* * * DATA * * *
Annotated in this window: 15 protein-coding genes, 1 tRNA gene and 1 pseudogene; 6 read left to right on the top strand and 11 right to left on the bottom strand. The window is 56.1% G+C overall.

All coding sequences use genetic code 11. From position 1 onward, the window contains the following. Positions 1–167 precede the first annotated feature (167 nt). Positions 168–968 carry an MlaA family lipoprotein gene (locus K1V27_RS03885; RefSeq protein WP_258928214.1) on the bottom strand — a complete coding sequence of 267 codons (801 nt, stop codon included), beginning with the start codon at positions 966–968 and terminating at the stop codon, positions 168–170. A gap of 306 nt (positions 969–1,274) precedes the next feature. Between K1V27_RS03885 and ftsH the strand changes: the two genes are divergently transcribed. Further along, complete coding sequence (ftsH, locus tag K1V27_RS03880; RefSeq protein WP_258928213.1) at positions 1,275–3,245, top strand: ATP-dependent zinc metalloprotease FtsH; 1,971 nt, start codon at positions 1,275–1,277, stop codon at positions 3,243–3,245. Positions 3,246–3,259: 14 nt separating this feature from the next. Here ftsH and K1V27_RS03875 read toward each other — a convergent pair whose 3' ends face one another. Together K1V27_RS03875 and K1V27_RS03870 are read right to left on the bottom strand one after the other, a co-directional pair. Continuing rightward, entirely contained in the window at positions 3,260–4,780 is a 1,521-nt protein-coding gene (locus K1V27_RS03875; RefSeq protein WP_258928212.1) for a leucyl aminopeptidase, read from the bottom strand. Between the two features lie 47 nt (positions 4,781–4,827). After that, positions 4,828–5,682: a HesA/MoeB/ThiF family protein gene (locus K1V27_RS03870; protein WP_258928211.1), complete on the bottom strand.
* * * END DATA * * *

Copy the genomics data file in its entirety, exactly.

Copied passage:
Annotated in this window: 15 protein-coding genes, 1 tRNA gene and 1 pseudogene; 6 read left to right on the top strand and 11 right to left on the bottom strand. The window is 56.1% G+C overall.

All coding sequences use genetic code 11. From position 1 onward, the window contains the following. Positions 1–167 precede the first annotated feature (167 nt). Positions 168–968 carry an MlaA family lipoprotein gene (locus K1V27_RS03885; RefSeq protein WP_258928214.1) on the bottom strand — a complete coding sequence of 267 codons (801 nt, stop codon included), beginning with the start codon at positions 966–968 and terminating at the stop codon, positions 168–170. A gap of 306 nt (positions 969–1,274) precedes the next feature. Between K1V27_RS03885 and ftsH the strand changes: the two genes are divergently transcribed. Further along, complete coding sequence (ftsH, locus tag K1V27_RS03880; RefSeq protein WP_258928213.1) at positions 1,275–3,245, top strand: ATP-dependent zinc metalloprotease FtsH; 1,971 nt, start codon at positions 1,275–1,277, stop codon at positions 3,243–3,245. Positions 3,246–3,259: 14 nt separating this feature from the next. Here ftsH and K1V27_RS03875 read toward each other — a convergent pair whose 3' ends face one another. Together K1V27_RS03875 and K1V27_RS03870 are read right to left on the bottom strand one after the other, a co-directional pair. Continuing rightward, entirely contained in the window at positions 3,260–4,780 is a 1,521-nt protein-coding gene (locus K1V27_RS03875; RefSeq protein WP_258928212.1) for a leucyl aminopeptidase, read from the bottom strand. Between the two features lie 47 nt (positions 4,781–4,827). After that, positions 4,828–5,682: a HesA/MoeB/ThiF family protein gene (locus K1V27_RS03870; protein WP_258928211.1), complete on the bottom strand.